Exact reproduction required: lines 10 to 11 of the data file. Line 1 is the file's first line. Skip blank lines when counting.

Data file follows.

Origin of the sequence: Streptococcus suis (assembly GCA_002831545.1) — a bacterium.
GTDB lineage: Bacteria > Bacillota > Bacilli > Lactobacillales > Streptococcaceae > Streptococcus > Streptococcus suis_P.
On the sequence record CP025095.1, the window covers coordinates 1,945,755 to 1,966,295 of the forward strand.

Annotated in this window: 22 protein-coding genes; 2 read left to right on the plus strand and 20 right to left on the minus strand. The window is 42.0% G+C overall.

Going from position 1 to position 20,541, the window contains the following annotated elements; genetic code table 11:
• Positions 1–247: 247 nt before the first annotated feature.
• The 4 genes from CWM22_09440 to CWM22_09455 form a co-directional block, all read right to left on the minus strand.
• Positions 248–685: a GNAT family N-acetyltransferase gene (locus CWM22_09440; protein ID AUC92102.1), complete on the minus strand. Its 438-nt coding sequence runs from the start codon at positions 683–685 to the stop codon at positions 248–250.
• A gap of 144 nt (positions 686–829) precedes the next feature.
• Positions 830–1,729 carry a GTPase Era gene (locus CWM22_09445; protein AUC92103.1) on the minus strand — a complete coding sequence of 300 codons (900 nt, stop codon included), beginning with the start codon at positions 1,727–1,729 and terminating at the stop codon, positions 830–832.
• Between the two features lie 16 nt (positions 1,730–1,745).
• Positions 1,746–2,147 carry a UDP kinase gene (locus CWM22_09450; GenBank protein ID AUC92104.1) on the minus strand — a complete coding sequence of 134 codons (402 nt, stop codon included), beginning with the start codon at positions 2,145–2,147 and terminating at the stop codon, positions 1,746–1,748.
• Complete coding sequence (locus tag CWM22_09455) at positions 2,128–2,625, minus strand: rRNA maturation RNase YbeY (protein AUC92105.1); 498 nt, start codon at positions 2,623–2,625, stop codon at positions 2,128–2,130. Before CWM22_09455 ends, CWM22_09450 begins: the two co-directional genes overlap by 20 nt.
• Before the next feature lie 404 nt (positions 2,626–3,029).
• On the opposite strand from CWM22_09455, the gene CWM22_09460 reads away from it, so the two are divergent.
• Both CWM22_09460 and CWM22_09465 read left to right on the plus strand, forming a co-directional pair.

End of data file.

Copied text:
• Positions 830–1,729 carry a GTPase Era gene (locus CWM22_09445; protein AUC92103.1) on the minus strand — a complete coding sequence of 300 codons (900 nt, stop codon included), beginning with the start codon at positions 1,727–1,729 and terminating at the stop codon, positions 830–832.
• Between the two features lie 16 nt (positions 1,730–1,745).